2020 Theses Doctoral
Essays in information in financial markets
This dissertation studies topics in the areas of information in financial markets. In the first chapter, Should Information be Sold Separately? Evidence from MiFID II, we examine whether selling information separately improves its production. We use a recent regulation in Europe (MiFID II) that unbundles research from transactions to investigate this question. We show that unbundling causes fewer research analysts to cover a firm. This decrease does not come from small- or mid-cap firms but is concentrated in large firms. Contrary to conventional wisdom, the reduction in the coverage quantity is accompanied by an increase in the coverage quality. Further analyses suggest that the enhancement of analyst competition could drive the results: inaccurate analysts drop out (extensive margin) and analysts who stay produce better-quality research (intensive margin). Our findings suggest that selling information separately improves information quality at the cost of reducing information quantity.
The second chapter, Going Public or Staying Private: The Cost of Mandated Transparency, focuses on how transparency requirements in public markets affect firms' decisions to go public or stay private. Public markets are transparent institutions, where disclosure is mandatory, and order flows observable. We show that transparency can lead to insufficient information acquisition and inefficient investment. Transparency of order flows in public markets discourages information acquisition. Insufficient information acquisition then exacerbates the cost of imperfect disclosure. When the short-term disclosable signal diverges from the long-run value of a project, entrepreneurs prefer opaque private markets where investors can bargain over the costs of acquiring information. Our model links a firm's preference for public markets to the quality of disclosure metrics. Imperfect communication between investors and entrepreneurs caused by market transparency is a mechanism by which mandatory disclosure may destroy value, leading firms to remain private.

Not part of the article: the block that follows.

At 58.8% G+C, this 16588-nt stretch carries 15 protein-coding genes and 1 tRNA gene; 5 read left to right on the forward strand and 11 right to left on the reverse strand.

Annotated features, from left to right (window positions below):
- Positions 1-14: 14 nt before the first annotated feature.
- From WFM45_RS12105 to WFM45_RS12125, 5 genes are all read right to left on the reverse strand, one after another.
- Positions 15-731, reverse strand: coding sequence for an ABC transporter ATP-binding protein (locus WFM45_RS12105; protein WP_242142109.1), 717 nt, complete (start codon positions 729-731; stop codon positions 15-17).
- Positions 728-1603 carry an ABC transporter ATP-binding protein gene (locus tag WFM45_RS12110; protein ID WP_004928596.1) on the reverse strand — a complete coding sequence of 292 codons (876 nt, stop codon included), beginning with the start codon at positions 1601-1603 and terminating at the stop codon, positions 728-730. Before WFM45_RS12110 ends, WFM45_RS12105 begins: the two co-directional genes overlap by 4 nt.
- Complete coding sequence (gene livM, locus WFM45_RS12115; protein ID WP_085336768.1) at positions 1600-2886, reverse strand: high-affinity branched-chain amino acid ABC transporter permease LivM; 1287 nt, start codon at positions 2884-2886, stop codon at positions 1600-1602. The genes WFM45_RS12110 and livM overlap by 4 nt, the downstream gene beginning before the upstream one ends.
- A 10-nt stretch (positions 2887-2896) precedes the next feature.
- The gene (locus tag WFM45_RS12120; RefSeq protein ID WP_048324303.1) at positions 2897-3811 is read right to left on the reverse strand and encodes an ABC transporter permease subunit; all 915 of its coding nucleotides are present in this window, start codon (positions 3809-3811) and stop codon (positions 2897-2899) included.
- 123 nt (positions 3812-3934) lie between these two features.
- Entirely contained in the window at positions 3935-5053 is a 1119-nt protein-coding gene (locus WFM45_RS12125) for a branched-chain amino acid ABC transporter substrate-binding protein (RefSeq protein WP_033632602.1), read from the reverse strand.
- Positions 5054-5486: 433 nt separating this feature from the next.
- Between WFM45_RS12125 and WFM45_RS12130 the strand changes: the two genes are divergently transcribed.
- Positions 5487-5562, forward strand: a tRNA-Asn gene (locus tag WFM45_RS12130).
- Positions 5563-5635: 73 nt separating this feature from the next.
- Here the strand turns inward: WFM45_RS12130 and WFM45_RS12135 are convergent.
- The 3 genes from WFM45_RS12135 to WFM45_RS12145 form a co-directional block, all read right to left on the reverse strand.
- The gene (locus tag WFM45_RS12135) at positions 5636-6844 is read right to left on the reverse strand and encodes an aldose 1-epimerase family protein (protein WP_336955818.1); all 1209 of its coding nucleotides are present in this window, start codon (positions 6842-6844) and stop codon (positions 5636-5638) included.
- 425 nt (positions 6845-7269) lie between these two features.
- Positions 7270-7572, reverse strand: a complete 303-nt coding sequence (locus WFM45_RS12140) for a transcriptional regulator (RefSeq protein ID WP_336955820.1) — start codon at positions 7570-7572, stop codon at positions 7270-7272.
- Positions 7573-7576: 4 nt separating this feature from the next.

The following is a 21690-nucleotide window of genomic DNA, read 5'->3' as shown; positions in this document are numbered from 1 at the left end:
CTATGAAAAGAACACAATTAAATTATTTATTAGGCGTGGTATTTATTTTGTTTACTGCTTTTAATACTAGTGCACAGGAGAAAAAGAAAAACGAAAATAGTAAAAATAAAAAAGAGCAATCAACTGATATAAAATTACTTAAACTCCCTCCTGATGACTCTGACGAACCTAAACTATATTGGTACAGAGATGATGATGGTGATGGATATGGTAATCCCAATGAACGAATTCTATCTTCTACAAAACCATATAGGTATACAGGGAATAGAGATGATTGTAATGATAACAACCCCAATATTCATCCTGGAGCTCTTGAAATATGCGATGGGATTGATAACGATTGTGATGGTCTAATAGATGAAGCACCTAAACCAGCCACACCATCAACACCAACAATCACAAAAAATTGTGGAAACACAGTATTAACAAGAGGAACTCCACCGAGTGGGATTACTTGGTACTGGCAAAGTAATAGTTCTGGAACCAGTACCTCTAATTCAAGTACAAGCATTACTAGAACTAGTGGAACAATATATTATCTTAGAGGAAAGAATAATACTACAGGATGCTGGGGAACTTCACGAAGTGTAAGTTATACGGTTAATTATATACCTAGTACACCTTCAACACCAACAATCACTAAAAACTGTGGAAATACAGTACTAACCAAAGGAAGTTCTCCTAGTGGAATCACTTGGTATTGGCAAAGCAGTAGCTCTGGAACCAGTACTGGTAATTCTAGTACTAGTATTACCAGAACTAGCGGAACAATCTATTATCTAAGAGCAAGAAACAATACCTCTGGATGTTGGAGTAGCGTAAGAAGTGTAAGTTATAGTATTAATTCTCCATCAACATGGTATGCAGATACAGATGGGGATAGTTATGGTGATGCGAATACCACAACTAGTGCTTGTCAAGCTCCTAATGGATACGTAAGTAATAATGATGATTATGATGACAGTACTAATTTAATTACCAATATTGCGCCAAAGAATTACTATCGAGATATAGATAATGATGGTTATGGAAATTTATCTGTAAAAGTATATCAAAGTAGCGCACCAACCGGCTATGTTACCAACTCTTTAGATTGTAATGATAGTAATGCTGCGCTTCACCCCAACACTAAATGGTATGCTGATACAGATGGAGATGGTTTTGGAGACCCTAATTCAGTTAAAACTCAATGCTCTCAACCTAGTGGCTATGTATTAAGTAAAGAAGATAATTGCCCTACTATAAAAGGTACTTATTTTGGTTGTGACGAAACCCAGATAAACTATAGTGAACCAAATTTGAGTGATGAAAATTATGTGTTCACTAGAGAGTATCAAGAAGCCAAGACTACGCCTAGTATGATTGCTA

In the third chapter, Active and Passive Funds: An Equilibrium Analysis, we provide a benchmark model to analyze investors' equilibrium choices and the welfare consequences of active and passive investing. Active investing is costly, but it brings two benefits: investors can better hedge by freely trading each asset in the portfolio and can acquire information about the possible state of the world. Information acquisition decisions are strategic substitutes. Investors will become active until the net value of being active shrinks to zero. We show that when the cost of acquiring information is low, equilibrium features the coexistence of informed active investors and passive investors. When the cost of acquiring information rises, informed active, uninformed active and passive investors could coexist. Finally, if the cost of being uninformed active is sufficiently low, passive investing is dominated by active investing. The benchmark model allows future research to explore whether the market equilibrium induces the optimal level of information acquisition and active investment.
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More About This Work
- Academic Units
- Ph.D., Columbia University
- Published Here
- July 13, 2020